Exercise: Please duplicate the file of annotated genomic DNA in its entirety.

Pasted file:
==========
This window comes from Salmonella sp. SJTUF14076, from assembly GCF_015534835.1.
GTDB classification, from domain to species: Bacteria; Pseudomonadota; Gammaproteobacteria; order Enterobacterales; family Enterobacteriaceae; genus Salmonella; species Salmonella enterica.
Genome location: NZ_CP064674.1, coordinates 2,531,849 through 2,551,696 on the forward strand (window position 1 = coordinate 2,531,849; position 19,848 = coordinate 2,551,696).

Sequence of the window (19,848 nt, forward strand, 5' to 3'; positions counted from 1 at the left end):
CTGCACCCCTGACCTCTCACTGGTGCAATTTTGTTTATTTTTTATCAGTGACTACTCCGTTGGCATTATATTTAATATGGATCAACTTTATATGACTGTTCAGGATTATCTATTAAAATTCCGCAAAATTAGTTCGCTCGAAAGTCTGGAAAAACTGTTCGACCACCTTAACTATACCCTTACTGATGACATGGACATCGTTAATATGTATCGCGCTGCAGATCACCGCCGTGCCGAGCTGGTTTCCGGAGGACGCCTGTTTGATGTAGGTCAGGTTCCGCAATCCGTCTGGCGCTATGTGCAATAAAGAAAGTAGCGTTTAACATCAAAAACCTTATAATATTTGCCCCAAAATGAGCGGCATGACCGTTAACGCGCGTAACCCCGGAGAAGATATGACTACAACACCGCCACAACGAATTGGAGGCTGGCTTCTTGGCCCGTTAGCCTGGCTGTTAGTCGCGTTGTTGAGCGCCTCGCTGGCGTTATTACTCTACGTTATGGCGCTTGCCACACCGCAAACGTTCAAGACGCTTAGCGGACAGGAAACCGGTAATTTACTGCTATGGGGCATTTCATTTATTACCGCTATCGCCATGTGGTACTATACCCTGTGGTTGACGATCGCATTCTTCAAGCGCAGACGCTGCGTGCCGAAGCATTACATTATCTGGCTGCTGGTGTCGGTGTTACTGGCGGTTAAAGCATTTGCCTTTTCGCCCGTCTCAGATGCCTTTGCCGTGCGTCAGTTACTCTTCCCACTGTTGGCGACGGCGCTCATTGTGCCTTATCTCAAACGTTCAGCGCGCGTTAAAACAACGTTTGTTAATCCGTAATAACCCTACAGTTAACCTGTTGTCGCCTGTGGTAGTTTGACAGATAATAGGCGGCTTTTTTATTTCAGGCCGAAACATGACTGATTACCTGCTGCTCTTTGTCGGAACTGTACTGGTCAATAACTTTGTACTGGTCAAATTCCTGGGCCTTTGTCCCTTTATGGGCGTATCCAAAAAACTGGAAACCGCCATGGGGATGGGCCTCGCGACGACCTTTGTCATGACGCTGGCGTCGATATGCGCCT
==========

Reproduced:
This window comes from Salmonella sp. SJTUF14076, from assembly GCF_015534835.1.
GTDB classification, from domain to species: Bacteria; Pseudomonadota; Gammaproteobacteria; order Enterobacterales; family Enterobacteriaceae; genus Salmonella; species Salmonella enterica.
Genome location: NZ_CP064674.1, coordinates 2,531,849 through 2,551,696 on the forward strand (window position 1 = coordinate 2,531,849; position 19,848 = coordinate 2,551,696).

Sequence of the window (19,848 nt, forward strand, 5' to 3'; positions counted from 1 at the left end):
CTGCACCCCTGACCTCTCACTGGTGCAATTTTGTTTATTTTTTATCAGTGACTACTCCGTTGGCATTATATTTAATATGGATCAACTTTATATGACTGTTCAGGATTATCTATTAAAATTCCGCAAAATTAGTTCGCTCGAAAGTCTGGAAAAACTGTTCGACCACCTTAACTATACCCTTACTGATGACATGGACATCGTTAATATGTATCGCGCTGCAGATCACCGCCGTGCCGAGCTGGTTTCCGGAGGACGCCTGTTTGATGTAGGTCAGGTTCCGCAATCCGTCTGGCGCTATGTGCAATAAAGAAAGTAGCGTTTAACATCAAAAACCTTATAATATTTGCCCCAAAATGAGCGGCATGACCGTTAACGCGCGTAACCCCGGAGAAGATATGACTACAACACCGCCACAACGAATTGGAGGCTGGCTTCTTGGCCCGTTAGCCTGGCTGTTAGTCGCGTTGTTGAGCGCCTCGCTGGCGTTATTACTCTACGTTATGGCGCTTGCCACACCGCAAACGTTCAAGACGCTTAGCGGACAGGAAACCGGTAATTTACTGCTATGGGGCATTTCATTTATTACCGCTATCGCCATGTGGTACTATACCCTGTGGTTGACGATCGCATTCTTCAAGCGCAGACGCTGCGTGCCGAAGCATTACATTATCTGGCTGCTGGTGTCGGTGTTACTGGCGGTTAAAGCATTTGCCTTTTCGCCCGTCTCAGATGCCTTTGCCGTGCGTCAGTTACTCTTCCCACTGTTGGCGACGGCGCTCATTGTGCCTTATCTCAAACGTTCAGCGCGCGTTAAAACAACGTTTGTTAATCCGTAATAACCCTACAGTTAACCTGTTGTCGCCTGTGGTAGTTTGACAGATAATAGGCGGCTTTTTTATTTCAGGCCGAAACATGACTGATTACCTGCTGCTCTTTGTCGGAACTGTACTGGTCAATAACTTTGTACTGGTCAAATTCCTGGGCCTTTGTCCCTTTATGGGCGTATCCAAAAAACTGGAAACCGCCATGGGGATGGGCCTCGCGACGACCTTTGTCATGACGCTGGCGTCGATATGCGCCT